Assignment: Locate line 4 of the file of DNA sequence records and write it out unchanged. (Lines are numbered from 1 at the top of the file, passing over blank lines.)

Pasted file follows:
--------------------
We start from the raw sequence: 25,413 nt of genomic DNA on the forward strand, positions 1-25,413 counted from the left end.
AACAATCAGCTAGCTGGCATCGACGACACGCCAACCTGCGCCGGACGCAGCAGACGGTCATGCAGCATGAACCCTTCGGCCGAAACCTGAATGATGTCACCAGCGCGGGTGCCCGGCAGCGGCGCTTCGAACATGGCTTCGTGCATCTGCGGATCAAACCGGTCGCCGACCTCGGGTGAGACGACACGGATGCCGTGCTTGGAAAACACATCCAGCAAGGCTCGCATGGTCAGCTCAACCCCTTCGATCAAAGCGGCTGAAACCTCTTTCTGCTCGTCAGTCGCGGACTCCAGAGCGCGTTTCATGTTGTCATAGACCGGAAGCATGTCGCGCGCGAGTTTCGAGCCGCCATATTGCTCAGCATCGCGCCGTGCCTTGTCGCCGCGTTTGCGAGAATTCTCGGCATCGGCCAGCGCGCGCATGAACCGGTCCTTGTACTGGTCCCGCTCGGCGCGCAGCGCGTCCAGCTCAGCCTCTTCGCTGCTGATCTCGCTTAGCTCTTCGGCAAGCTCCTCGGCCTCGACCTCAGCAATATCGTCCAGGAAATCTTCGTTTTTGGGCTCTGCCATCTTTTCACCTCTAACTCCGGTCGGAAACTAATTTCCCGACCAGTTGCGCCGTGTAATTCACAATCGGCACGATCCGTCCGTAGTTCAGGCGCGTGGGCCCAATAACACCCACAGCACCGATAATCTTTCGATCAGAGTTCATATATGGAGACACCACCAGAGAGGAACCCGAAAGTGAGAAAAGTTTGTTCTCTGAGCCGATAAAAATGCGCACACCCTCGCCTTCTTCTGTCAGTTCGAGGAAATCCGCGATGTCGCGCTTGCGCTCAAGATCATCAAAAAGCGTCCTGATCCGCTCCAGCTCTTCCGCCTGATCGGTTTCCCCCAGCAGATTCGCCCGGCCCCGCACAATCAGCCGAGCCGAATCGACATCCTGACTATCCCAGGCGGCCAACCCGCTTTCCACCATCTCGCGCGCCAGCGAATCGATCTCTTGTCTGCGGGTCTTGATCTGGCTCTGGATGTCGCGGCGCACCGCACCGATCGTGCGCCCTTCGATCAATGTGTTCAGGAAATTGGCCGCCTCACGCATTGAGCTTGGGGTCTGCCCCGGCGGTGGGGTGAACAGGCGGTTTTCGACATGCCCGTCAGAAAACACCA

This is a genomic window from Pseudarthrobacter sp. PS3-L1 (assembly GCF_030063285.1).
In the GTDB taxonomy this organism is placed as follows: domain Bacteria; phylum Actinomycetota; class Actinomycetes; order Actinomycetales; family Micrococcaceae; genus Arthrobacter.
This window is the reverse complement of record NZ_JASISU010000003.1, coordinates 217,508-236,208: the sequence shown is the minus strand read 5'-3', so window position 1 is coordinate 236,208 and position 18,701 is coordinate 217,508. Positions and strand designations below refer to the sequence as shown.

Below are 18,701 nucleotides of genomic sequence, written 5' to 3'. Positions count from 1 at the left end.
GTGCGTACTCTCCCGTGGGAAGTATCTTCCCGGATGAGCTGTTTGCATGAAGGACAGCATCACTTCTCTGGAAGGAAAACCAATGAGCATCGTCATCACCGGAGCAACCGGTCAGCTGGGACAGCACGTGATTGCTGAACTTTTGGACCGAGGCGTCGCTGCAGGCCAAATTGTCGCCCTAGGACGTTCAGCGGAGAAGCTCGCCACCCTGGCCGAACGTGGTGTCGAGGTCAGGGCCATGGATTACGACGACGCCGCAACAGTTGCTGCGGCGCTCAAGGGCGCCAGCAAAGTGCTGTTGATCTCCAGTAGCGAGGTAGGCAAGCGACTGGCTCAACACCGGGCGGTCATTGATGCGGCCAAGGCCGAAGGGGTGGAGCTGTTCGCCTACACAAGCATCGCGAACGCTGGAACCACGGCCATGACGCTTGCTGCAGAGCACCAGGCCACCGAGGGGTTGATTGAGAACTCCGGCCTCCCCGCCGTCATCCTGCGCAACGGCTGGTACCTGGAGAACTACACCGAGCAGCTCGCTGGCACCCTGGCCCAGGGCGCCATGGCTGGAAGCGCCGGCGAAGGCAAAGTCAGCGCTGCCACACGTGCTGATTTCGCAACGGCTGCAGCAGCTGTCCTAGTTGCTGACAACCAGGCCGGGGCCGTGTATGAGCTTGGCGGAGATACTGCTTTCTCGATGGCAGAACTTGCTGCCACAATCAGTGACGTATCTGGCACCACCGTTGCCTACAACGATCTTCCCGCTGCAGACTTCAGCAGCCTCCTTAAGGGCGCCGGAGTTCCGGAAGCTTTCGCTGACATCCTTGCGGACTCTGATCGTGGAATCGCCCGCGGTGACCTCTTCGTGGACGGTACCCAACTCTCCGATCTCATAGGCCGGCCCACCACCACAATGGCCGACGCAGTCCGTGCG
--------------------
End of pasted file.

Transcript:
In the GTDB taxonomy this organism is placed as follows: domain Bacteria; phylum Actinomycetota; class Actinomycetes; order Actinomycetales; family Micrococcaceae; genus Arthrobacter.